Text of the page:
Saudi Arabia Doesn't Need U.S. To Defend It Against Iran, Rand Paul Says: 'Why Do We Always Have to Get Involved?'

Lawmakers from both sides of the aisle are urging President Donald Trump to step back from potential conflict with Iran following last weekend's attack against vital Saudi Arabian oil infrastructure, which both Washington and Riyadh have blamed on Iran.

Trump is currently considering how to respond to the strikes, which are believed to have used drones and cruise missiles to hit the Abqaiq petroleum processing facilities and Khurais oil field in eastern Saudi Arabia.

Yemen's Houthi rebels—currently fighting against a Saudi-led coalition as part of Yemen's civil war—claimed responsibility for the attack, which caused a spike in oil prices and forced Saudi Arabia to shut down half of its oil production operations.

The initial U.S. reaction was bellicose, with Trump declaring the country "locked and loaded" to respond and Secretary of State Mike Pompeo branding the operation an "act of war." But the administration now seems to be moving away from the military option, instead pursuing diplomatic measures.

This may ease the concerns of Republican and Democratic lawmakers, who had urged the White House not to escalate the situation and end up in an unwanted and costly conflict with the Iranians.

On Thursday, for example, GOP Kentucky Senator Rand Paul suggested that long-time ally Saudi Arabia does not necessarily need American protection, given the amount the conservative kingdom spends on its armed forces.

"If you add Saudi Arabia's military budget to all their allies, all these Gulf sheikdoms that surround Saudi Arabia, they spend eight times more on military than Iran," Paul told the One America News Network Thursday.

"So they're more than capable—I think—of holding off Iran, retaliating against Iran," he added. "That's the real question, why does it always have to be the U.S.? Why do we always have to get involved?"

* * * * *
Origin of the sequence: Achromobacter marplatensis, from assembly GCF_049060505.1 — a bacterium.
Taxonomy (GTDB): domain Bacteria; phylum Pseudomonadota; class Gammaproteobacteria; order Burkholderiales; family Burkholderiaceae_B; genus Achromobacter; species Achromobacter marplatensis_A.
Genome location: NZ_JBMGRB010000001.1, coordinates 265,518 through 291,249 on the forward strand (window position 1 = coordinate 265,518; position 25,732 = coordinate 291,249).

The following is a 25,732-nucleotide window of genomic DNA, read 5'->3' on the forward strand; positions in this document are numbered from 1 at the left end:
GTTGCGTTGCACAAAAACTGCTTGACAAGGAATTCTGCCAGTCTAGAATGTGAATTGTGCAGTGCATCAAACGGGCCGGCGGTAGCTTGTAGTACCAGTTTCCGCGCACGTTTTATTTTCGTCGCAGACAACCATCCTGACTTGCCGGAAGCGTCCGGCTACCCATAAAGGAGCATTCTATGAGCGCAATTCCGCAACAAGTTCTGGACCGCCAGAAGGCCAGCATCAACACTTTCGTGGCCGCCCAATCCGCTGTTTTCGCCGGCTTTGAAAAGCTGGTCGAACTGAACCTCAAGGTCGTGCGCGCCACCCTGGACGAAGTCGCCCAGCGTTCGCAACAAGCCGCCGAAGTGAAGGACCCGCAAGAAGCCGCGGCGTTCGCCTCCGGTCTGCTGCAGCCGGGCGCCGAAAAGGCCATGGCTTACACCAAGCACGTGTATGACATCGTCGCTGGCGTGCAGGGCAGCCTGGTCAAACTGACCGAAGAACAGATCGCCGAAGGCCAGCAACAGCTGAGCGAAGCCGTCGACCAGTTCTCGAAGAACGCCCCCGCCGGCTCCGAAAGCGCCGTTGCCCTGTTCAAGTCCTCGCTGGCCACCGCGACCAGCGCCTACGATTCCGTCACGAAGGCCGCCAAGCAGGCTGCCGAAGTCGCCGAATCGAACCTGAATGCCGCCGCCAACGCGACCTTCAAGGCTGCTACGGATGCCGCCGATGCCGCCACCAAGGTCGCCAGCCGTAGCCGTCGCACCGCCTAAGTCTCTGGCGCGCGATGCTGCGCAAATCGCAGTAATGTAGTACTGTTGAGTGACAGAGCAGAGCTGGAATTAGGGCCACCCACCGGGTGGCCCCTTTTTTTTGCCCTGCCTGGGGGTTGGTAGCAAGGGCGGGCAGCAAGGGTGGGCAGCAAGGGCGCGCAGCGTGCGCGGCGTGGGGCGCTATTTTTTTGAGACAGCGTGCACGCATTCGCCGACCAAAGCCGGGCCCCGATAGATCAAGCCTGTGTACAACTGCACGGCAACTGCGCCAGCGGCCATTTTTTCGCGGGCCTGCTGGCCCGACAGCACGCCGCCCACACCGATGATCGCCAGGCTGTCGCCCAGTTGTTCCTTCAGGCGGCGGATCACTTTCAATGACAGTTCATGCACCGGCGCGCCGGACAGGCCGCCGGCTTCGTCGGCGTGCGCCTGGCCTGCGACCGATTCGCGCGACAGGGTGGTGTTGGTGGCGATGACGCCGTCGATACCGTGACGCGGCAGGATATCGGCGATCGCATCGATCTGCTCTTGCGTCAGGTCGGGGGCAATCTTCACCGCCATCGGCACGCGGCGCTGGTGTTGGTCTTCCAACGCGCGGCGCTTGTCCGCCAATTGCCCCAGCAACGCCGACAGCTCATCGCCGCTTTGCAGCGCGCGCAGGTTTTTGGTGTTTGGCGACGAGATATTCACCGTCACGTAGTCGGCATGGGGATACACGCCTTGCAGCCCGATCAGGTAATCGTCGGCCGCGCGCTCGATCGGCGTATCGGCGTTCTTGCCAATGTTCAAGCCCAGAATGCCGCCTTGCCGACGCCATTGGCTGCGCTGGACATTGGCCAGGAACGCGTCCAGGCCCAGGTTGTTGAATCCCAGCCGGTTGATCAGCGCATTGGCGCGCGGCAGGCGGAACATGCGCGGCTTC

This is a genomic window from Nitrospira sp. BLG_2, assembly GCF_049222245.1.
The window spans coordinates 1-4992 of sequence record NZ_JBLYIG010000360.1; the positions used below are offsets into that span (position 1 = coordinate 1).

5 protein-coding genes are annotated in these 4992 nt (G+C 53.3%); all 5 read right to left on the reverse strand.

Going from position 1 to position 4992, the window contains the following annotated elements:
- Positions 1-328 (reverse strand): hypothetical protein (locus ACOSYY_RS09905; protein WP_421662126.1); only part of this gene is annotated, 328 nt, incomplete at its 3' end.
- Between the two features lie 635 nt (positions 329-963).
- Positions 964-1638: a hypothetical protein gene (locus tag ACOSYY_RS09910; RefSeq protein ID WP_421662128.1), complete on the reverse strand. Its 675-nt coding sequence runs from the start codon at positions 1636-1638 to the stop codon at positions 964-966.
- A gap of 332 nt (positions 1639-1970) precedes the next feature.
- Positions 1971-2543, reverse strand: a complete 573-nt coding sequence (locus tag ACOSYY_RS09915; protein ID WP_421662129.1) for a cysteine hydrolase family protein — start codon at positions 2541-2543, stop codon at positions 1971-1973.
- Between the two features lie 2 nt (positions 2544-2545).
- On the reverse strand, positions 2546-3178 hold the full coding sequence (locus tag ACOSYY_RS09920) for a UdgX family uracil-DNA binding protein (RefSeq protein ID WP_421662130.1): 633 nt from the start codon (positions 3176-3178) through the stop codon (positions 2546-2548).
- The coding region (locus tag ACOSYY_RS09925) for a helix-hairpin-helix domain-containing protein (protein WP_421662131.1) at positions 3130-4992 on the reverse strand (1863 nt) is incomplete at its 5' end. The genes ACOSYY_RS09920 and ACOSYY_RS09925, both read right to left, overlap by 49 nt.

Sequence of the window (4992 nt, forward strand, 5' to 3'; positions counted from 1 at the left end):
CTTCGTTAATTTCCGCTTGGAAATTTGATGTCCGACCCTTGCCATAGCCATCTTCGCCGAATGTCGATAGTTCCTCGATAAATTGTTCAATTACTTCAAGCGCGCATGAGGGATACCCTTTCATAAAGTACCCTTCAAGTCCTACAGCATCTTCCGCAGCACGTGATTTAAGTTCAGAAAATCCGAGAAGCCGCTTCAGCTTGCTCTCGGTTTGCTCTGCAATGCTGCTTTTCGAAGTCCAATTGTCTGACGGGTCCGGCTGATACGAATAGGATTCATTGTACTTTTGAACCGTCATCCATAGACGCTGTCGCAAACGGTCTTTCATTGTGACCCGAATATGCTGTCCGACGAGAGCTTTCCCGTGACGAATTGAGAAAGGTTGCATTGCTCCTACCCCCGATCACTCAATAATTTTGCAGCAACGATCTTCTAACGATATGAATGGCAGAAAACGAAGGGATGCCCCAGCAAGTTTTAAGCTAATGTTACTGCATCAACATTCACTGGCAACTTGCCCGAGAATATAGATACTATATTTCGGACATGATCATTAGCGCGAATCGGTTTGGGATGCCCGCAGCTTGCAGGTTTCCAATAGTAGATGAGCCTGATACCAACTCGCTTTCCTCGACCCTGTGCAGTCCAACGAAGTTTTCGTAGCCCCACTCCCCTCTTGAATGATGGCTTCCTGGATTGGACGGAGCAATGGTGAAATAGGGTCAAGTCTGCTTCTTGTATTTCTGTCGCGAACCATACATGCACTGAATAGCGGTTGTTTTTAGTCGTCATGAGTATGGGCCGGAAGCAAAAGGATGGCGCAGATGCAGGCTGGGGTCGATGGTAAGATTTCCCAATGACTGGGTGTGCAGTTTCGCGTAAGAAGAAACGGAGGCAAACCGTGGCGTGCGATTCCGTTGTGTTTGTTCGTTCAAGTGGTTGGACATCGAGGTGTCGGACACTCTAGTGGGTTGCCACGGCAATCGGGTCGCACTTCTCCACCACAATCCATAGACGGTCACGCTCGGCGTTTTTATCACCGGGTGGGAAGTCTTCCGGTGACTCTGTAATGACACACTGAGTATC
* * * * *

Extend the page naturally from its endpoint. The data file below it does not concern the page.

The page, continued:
The weekend's attacks are spillover from the ongoing civil war in Yemen, in which the Saudi-led coalition is fighting against the Iranian-backed Houthis on behalf of the deposed government.

The conflict has resulted in one of the worst humanitarian disasters in living memory, with more than 90,000 people killed, more than 3 million people displaced and some 14 million more at risk of starvation.

Paul has been involved in bipartisan efforts to end the fighting—and U.S. support for it—in Yemen, which he said was effectively a "proxy war" between the Saudis and the Iranians. Yemen is perhaps the clearest example of the regional struggle between Sunni Saudi Arabia and Shi'ite Iran, a rivalry that is felt across the Middle East.

"I've been an advocate of trying to find a diplomatic way to come to a resolution of the Yemeni civil war," Paul said, noting that with the latest round of escalation "it doesn't look like we're going more towards diplomacy."

Saudi Arabia, Iran, military, fighter jet, war
A picture taken on November 16, 2015 shows a Saudi F-15 fighter jet landing at the Khamis Mushayt military airbase, Saudi Arabia. FAYEZ NURELDINE/AFP/Getty Images/Getty